The TIM-8 is the smallest 8-bit relay computer ever

Who wouldn’t want to build a computer out of relays? We do, but we’ve got too many projects on our plate already. It looks like [rory] has his priorities in order because his build is one of the most amazing we’ve ever seen.

We’ve seen [Harry Porter]‘s amazing relay computer and we’re familiar with [Konrad Zuse]‘s WWII era endeavours. Relay computers aren’t exactly uncommon, but [rory] built the TIM-8, that may be the smallest 8-bit relay computer ever. The total relay count in the TIM-8 is 152 compared to [Harry Porter]‘s 415 relays. This isn’t a fair comparison because [Harry]‘s uses 4-pole relays, while the TIM-8 uses 1-pole relays, making the [rory]‘s project 8 times smaller than [Harry]‘s.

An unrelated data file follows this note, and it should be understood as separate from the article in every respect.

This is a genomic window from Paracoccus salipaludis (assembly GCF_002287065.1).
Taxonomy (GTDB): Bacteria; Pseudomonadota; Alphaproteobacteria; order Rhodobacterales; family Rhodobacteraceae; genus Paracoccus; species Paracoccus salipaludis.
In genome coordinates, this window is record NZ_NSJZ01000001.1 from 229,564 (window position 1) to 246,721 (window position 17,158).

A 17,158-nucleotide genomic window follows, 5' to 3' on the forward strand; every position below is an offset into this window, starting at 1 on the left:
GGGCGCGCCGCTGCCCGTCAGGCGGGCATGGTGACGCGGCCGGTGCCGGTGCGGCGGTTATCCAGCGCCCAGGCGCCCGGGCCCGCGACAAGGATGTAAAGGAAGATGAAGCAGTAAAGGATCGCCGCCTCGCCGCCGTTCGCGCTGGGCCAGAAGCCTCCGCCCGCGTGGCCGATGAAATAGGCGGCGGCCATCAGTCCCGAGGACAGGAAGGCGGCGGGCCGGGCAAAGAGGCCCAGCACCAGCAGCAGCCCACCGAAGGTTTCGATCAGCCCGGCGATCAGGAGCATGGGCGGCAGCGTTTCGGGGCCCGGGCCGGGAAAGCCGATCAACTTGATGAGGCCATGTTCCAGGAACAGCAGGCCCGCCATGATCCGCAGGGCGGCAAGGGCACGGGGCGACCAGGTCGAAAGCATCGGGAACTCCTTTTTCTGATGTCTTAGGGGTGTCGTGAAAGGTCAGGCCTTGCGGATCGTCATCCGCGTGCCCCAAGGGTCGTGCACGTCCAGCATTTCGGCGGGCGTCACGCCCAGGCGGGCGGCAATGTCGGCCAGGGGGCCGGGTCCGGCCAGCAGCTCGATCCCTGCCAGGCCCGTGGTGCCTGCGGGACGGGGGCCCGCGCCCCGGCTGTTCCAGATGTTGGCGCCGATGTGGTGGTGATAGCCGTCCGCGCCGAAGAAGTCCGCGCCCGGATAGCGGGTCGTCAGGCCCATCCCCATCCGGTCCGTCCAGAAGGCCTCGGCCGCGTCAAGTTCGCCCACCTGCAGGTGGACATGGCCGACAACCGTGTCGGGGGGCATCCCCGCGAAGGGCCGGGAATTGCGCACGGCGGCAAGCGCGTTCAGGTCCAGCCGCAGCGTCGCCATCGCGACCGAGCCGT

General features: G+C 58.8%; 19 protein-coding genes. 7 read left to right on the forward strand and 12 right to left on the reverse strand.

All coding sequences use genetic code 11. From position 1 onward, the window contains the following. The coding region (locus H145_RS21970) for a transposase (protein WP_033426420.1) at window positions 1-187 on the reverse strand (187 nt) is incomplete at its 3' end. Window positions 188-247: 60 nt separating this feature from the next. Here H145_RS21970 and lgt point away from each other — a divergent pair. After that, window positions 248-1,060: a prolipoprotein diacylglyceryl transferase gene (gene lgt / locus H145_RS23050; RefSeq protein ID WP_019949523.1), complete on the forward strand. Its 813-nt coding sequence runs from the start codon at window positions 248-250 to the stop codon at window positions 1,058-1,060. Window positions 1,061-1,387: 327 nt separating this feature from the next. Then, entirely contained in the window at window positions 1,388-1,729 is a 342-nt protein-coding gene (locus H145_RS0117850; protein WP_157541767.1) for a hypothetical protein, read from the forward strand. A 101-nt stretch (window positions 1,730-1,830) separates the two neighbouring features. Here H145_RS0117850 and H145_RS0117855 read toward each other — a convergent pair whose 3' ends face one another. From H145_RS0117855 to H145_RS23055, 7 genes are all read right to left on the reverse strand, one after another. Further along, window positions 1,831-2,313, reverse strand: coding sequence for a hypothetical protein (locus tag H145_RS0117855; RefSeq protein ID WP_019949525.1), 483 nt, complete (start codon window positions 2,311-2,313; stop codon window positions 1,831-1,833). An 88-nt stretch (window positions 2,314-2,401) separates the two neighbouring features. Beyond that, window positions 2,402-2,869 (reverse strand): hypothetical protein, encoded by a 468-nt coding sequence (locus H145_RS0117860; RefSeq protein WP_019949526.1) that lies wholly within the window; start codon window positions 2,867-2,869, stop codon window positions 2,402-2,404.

There are a couple of neat features that makes the TIM-8 really exceptional. Programs for the TIM-8 are written in a text editor on [rory]‘s desktop,  then compiled and printed onto receipt paper. The TIM-8 has a few phototransistors to read the bands of white and black printed on the paper. [rory] has come a long way from a three bit adder made with relays and light bulbs.

Check out a ton of videos after the break. There’s a few demos of programs running off of receipt tape, calculating the Fibonacci sequence, and playing ‘Mary Had a Little Lamb’ on the relay sound card. Thanks to [J. Peterson] for sending this one in.

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